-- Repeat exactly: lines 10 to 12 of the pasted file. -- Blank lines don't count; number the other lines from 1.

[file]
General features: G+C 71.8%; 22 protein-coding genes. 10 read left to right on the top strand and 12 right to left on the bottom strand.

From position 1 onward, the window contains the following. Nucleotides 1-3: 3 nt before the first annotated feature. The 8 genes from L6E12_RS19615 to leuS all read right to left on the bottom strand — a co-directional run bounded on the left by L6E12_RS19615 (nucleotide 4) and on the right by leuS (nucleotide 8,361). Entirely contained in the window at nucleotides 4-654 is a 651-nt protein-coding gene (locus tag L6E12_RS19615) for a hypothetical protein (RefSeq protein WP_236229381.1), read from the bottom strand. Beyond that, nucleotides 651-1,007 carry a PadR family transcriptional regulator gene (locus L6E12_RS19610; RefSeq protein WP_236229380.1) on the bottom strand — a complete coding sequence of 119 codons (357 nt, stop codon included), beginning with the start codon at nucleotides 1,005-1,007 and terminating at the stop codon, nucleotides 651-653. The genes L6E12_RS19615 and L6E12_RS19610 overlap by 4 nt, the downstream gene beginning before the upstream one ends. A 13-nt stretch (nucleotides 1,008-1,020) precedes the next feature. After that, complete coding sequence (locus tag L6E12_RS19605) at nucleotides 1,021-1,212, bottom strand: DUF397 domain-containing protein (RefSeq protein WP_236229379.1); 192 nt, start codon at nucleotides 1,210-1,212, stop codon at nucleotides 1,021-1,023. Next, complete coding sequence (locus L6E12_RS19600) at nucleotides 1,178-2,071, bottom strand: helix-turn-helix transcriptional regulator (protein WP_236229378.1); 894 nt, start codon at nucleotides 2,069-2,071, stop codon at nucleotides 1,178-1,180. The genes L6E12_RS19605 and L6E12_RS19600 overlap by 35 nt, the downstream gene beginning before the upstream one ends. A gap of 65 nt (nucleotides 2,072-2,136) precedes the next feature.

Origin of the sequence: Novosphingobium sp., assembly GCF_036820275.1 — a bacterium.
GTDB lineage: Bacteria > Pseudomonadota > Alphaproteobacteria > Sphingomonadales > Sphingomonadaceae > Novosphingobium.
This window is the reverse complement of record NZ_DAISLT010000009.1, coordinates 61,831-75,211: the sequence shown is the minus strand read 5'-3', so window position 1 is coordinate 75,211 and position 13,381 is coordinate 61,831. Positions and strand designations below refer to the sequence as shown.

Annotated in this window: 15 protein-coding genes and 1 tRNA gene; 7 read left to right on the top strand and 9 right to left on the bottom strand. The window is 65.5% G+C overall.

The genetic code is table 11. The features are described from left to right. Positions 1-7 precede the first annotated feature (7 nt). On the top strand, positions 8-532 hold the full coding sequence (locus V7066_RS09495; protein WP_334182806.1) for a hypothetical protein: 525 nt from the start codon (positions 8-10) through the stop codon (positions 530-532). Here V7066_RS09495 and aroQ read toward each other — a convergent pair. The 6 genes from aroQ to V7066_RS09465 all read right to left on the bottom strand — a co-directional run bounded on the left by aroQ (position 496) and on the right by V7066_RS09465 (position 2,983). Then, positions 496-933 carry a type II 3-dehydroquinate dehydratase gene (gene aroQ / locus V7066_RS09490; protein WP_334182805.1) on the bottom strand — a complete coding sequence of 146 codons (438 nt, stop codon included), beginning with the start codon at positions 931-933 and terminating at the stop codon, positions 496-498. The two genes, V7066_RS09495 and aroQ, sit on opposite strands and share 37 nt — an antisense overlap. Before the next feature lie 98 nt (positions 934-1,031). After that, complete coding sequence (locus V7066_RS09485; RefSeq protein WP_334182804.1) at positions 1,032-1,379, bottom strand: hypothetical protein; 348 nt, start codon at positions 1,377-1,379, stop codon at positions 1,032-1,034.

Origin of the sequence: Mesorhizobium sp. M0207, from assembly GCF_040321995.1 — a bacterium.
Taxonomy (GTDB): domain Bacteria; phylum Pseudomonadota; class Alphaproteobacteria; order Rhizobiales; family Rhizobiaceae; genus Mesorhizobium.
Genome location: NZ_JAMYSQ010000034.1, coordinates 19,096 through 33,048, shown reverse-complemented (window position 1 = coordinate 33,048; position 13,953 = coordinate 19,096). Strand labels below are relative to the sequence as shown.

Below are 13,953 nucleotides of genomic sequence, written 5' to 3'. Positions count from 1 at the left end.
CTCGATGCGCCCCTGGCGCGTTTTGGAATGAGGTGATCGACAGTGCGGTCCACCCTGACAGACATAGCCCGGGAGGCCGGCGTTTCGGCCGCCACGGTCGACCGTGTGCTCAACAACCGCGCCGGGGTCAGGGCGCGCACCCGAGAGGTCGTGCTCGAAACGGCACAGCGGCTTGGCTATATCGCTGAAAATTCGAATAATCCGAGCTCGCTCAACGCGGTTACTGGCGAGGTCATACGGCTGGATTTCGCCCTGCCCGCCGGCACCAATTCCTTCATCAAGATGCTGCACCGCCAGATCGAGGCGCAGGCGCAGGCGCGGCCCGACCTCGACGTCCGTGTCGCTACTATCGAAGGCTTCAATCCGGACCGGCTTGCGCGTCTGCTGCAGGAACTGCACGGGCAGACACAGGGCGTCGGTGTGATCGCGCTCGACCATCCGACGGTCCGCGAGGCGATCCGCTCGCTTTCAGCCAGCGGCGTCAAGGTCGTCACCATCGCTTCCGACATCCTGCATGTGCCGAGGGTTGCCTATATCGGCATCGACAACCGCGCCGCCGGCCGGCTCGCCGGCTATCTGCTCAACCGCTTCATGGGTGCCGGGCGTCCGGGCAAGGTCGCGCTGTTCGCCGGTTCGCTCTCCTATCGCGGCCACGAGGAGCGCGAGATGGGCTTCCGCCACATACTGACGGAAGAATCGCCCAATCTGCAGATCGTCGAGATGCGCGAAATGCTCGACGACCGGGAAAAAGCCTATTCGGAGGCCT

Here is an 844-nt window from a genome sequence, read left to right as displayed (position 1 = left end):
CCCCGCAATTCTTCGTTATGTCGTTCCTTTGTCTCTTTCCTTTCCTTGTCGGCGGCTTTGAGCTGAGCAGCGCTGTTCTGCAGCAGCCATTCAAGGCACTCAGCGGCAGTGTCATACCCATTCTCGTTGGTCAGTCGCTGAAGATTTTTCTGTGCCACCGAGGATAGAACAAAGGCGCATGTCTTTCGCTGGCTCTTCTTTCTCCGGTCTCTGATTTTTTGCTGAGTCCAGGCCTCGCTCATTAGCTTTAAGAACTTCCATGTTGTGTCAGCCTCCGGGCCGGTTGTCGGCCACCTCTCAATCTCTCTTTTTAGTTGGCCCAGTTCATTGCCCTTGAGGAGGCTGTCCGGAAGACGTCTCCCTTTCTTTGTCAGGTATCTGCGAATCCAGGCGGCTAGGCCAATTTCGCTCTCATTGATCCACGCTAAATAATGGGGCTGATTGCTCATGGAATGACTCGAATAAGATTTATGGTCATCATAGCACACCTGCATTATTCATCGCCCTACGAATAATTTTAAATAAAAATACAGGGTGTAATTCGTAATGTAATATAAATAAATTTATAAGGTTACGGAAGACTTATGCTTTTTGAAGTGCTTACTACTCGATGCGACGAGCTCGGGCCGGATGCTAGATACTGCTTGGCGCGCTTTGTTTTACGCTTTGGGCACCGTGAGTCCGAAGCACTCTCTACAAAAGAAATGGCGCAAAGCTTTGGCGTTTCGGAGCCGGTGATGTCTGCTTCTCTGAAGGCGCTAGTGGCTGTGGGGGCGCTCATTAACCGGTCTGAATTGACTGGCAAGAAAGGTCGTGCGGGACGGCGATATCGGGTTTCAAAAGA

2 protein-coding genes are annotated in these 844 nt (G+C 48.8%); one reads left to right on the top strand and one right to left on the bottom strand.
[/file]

Genome location: NZ_JAMYSQ010000034.1, coordinates 19,096 through 33,048, shown reverse-complemented (window position 1 = coordinate 33,048; position 13,953 = coordinate 19,096). Strand labels below are relative to the sequence as shown.

Below are 13,953 nucleotides of genomic sequence, written 5' to 3'. Positions count from 1 at the left end.
CTCGATGCGCCCCTGGCGCGTTTTGGAATGAGGTGATCGACAGTGCGGTCCACCCTGACAGACATAGCCCGGGAGGCCGGCGTTTCGGCCGCCACGGTCGACCGTGTGCTCAACAACCGCGCCGGGGTCAGGGCGCGCACCCGAGAGGTCGTGCTCGAAACGGCACAGCGGCTTGGCTATATCGCTGAAAATTCGAATAATCCGAGCTCGCTCAACGCGGTTACTGGCGAGGTCATACGGCTGGATTTCGCCCTGCCCGCCGGCACCAATTCCTTCATCAAGATGCTGCACCGCCAGATCGAGGCGCAGGCGCAGGCGCGGCCCGACCTCGACGTCCGTGTCGCTACTATCGAAGGCTTCAATCCGGACCGGCTTGCGCGTCTGCTGCAGGAACTGCACGGGCAGACACAGGGCGTCGGTGTGATCGCGCTCGACCATCCGACGGTCCGCGAGGCGATCCGCTCGCTTTCAGCCAGCGGCGTCAAGGTCGTCACCATCGCTTCCGACATCCTGCATGTGCCGAGGGTTGCCTATATCGGCATCGACAACCGCGCCGCCGGCCGGCTCGCCGGCTATCTGCTCAACCGCTTCATGGGTGCCGGGCGTCCGGGCAAGGTCGCGCTGTTCGCCGGTTCGCTCTCCTATCGCGGCCACGAGGAGCGCGAGATGGGCTTCCGCCACATACTGACGGAAGAATCGCCCAATCTGCAGATCGTCGAGATGCGCGAAATGCTCGACGACCGGGAAAAAGCCTATTCGGAGGCCT